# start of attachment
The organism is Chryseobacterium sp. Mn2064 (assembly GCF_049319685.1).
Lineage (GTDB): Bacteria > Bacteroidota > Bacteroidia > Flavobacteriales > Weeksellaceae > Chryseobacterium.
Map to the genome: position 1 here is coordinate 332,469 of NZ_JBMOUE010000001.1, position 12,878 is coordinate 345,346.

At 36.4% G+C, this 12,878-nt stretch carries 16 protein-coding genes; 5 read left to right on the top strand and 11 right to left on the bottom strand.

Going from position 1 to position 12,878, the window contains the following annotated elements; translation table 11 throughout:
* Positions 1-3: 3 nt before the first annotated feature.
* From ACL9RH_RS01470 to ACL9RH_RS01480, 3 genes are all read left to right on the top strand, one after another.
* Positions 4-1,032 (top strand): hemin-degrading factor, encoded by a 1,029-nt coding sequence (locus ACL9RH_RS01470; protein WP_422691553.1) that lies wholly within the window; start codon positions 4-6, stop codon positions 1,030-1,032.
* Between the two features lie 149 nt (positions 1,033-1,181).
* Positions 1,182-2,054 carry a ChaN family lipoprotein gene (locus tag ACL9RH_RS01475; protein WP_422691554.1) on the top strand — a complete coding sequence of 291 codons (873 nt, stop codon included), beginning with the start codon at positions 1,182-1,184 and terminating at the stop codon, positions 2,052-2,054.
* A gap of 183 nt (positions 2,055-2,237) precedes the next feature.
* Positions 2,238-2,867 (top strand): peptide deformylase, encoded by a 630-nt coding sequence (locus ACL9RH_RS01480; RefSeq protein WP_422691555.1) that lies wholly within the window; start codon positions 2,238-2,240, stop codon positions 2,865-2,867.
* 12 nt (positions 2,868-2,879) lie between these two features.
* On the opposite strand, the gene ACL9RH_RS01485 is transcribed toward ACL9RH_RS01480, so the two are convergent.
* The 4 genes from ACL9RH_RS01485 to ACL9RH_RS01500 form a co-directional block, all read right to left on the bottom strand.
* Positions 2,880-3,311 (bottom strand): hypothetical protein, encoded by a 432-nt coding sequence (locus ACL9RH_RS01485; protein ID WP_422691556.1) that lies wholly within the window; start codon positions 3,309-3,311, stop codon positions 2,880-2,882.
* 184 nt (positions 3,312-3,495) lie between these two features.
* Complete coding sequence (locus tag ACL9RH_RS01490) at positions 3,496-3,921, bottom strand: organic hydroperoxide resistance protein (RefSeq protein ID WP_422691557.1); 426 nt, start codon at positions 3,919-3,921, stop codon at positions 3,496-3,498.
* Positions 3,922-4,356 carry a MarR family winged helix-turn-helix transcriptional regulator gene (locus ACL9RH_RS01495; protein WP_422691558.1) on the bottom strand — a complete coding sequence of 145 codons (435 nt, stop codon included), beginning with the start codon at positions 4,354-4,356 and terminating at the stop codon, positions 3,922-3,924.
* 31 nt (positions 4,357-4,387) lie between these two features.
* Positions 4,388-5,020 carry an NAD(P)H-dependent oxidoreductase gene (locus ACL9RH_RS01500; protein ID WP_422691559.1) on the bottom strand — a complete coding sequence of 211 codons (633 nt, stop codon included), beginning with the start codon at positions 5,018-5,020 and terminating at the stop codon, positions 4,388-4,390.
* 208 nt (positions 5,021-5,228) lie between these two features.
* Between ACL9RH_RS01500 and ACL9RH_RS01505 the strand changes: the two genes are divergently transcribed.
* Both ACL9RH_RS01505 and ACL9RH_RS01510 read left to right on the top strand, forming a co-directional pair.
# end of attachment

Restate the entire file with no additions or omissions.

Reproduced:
The organism is Chryseobacterium sp. Mn2064 (assembly GCF_049319685.1).
Lineage (GTDB): Bacteria > Bacteroidota > Bacteroidia > Flavobacteriales > Weeksellaceae > Chryseobacterium.
Map to the genome: position 1 here is coordinate 332,469 of NZ_JBMOUE010000001.1, position 12,878 is coordinate 345,346.

At 36.4% G+C, this 12,878-nt stretch carries 16 protein-coding genes; 5 read left to right on the top strand and 11 right to left on the bottom strand.

Going from position 1 to position 12,878, the window contains the following annotated elements; translation table 11 throughout:
* Positions 1-3: 3 nt before the first annotated feature.
* From ACL9RH_RS01470 to ACL9RH_RS01480, 3 genes are all read left to right on the top strand, one after another.
* Positions 4-1,032 (top strand): hemin-degrading factor, encoded by a 1,029-nt coding sequence (locus ACL9RH_RS01470; protein WP_422691553.1) that lies wholly within the window; start codon positions 4-6, stop codon positions 1,030-1,032.
* Between the two features lie 149 nt (positions 1,033-1,181).
* Positions 1,182-2,054 carry a ChaN family lipoprotein gene (locus tag ACL9RH_RS01475; protein WP_422691554.1) on the top strand — a complete coding sequence of 291 codons (873 nt, stop codon included), beginning with the start codon at positions 1,182-1,184 and terminating at the stop codon, positions 2,052-2,054.
* A gap of 183 nt (positions 2,055-2,237) precedes the next feature.
* Positions 2,238-2,867 (top strand): peptide deformylase, encoded by a 630-nt coding sequence (locus ACL9RH_RS01480; RefSeq protein WP_422691555.1) that lies wholly within the window; start codon positions 2,238-2,240, stop codon positions 2,865-2,867.
* 12 nt (positions 2,868-2,879) lie between these two features.
* On the opposite strand, the gene ACL9RH_RS01485 is transcribed toward ACL9RH_RS01480, so the two are convergent.
* The 4 genes from ACL9RH_RS01485 to ACL9RH_RS01500 form a co-directional block, all read right to left on the bottom strand.
* Positions 2,880-3,311 (bottom strand): hypothetical protein, encoded by a 432-nt coding sequence (locus ACL9RH_RS01485; protein ID WP_422691556.1) that lies wholly within the window; start codon positions 3,309-3,311, stop codon positions 2,880-2,882.
* 184 nt (positions 3,312-3,495) lie between these two features.
* Complete coding sequence (locus tag ACL9RH_RS01490) at positions 3,496-3,921, bottom strand: organic hydroperoxide resistance protein (RefSeq protein ID WP_422691557.1); 426 nt, start codon at positions 3,919-3,921, stop codon at positions 3,496-3,498.
* Positions 3,922-4,356 carry a MarR family winged helix-turn-helix transcriptional regulator gene (locus ACL9RH_RS01495; protein WP_422691558.1) on the bottom strand — a complete coding sequence of 145 codons (435 nt, stop codon included), beginning with the start codon at positions 4,354-4,356 and terminating at the stop codon, positions 3,922-3,924.
* 31 nt (positions 4,357-4,387) lie between these two features.
* Positions 4,388-5,020 carry an NAD(P)H-dependent oxidoreductase gene (locus ACL9RH_RS01500; protein ID WP_422691559.1) on the bottom strand — a complete coding sequence of 211 codons (633 nt, stop codon included), beginning with the start codon at positions 5,018-5,020 and terminating at the stop codon, positions 4,388-4,390.
* 208 nt (positions 5,021-5,228) lie between these two features.
* Between ACL9RH_RS01500 and ACL9RH_RS01505 the strand changes: the two genes are divergently transcribed.
* Both ACL9RH_RS01505 and ACL9RH_RS01510 read left to right on the top strand, forming a co-directional pair.